The left side of the photos above and below used to be a campsite. Used to be.
While visiting my older sister in Georgia in 2011, my family decided to take a hike on the Pine Mountain Trail -- a hiking trail that meanders through the lovely FDR State Park. As we drove to the trailhead, we were met with the first evidence of just how powerful Mother Nature is: there was a gaping, freeway-sized path carved in front of our car, from one side of the road to the other, like a giant bulldozer had gone on a rampage through the forest. It was only a hint of what we would see at the first overlook on the trail:
Felled trees littered the landscape as if they were nothing more than discarded matchsticks. There were parts of the trail that were blocked by massive, old trees, and we had to climb over and under them in order to hike onward. I kept thinking about what people's homes must look like, if a tornado could do this to the trees out here. I hoped everyone was okay.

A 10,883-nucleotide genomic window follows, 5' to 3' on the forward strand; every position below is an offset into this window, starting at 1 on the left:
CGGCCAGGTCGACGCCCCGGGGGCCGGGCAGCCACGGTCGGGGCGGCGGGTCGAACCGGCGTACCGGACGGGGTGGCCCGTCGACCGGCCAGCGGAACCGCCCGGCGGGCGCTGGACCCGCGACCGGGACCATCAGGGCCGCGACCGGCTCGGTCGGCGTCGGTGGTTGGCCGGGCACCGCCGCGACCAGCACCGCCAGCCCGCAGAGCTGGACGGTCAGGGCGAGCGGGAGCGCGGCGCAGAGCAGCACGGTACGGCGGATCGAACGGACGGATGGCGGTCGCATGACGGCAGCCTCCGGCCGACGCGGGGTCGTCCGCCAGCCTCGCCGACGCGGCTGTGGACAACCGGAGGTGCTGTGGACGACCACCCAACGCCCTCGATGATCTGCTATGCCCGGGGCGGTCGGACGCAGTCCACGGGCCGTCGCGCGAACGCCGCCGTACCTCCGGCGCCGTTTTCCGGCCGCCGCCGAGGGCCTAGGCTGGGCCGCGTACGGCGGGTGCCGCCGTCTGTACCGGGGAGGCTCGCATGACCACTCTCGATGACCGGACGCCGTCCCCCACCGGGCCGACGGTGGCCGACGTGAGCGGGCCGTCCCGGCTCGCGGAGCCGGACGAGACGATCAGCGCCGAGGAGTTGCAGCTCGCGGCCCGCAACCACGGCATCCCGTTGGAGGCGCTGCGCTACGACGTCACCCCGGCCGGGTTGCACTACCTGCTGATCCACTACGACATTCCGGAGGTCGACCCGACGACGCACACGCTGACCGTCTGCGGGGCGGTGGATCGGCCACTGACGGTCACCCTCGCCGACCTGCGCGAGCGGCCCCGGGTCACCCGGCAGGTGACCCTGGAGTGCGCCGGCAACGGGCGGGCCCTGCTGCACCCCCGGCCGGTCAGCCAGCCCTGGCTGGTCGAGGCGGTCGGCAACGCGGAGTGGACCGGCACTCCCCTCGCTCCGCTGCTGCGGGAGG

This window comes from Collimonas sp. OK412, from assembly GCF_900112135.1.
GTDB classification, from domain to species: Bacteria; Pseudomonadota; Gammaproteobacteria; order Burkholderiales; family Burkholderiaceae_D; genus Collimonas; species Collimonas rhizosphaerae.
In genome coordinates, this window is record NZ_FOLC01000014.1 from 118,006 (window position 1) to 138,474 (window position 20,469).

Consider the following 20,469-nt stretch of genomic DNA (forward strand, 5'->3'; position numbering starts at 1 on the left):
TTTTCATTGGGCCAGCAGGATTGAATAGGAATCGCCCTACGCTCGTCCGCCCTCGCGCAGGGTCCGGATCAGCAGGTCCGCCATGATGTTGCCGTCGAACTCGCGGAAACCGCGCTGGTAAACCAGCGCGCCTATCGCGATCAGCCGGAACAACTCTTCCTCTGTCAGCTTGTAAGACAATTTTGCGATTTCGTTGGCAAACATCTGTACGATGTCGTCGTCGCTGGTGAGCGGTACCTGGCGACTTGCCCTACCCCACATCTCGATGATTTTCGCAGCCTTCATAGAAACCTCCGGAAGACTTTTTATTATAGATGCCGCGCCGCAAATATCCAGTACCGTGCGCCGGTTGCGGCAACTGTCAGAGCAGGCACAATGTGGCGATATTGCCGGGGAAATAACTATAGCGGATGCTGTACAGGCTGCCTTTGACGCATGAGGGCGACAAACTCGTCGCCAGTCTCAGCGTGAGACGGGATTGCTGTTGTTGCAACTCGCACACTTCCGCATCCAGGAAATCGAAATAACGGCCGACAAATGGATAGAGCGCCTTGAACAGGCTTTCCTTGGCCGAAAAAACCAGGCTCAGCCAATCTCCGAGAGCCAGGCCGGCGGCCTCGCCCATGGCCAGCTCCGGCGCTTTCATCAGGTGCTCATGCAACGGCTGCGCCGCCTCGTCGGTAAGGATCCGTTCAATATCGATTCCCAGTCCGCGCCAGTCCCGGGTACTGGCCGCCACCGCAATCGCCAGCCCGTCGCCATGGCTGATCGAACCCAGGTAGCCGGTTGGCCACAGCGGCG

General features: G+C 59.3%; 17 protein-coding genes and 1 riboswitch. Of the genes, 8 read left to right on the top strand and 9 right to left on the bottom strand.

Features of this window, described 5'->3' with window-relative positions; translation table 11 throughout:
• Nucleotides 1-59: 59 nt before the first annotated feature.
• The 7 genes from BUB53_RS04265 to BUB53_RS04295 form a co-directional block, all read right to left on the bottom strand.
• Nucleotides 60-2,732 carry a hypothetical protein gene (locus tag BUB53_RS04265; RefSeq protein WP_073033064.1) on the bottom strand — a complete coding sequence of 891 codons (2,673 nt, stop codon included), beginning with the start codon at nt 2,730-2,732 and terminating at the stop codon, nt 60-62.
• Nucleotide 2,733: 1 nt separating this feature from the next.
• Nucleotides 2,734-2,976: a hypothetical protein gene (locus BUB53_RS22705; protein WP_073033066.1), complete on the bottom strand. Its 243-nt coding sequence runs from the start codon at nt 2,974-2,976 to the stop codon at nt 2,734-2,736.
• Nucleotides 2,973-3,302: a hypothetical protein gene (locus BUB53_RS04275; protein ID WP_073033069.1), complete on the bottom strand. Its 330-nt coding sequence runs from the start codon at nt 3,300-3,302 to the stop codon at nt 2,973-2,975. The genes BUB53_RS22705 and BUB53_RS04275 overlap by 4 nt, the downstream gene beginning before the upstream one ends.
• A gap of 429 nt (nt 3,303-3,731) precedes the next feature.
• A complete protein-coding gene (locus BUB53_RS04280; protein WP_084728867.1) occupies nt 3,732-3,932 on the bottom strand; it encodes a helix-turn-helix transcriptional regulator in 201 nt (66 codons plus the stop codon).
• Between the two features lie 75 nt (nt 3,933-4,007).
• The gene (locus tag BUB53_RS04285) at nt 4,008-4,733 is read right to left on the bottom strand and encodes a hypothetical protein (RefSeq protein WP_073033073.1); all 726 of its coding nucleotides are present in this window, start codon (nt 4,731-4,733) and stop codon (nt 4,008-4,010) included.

Despite the devastation left behind by the storm, the cycle of life continued on, and out of the debris of the fallen grew a new generation of flowers and would-be ancient trees.
If you are the type of person who finds meaning in nature, like I do, you could see this as a sort of reminder. Bad things happen. Sometimes in life, trees fall. You can either lay down and join the debris, or you can use it as a nourishing foundation for life to begin anew.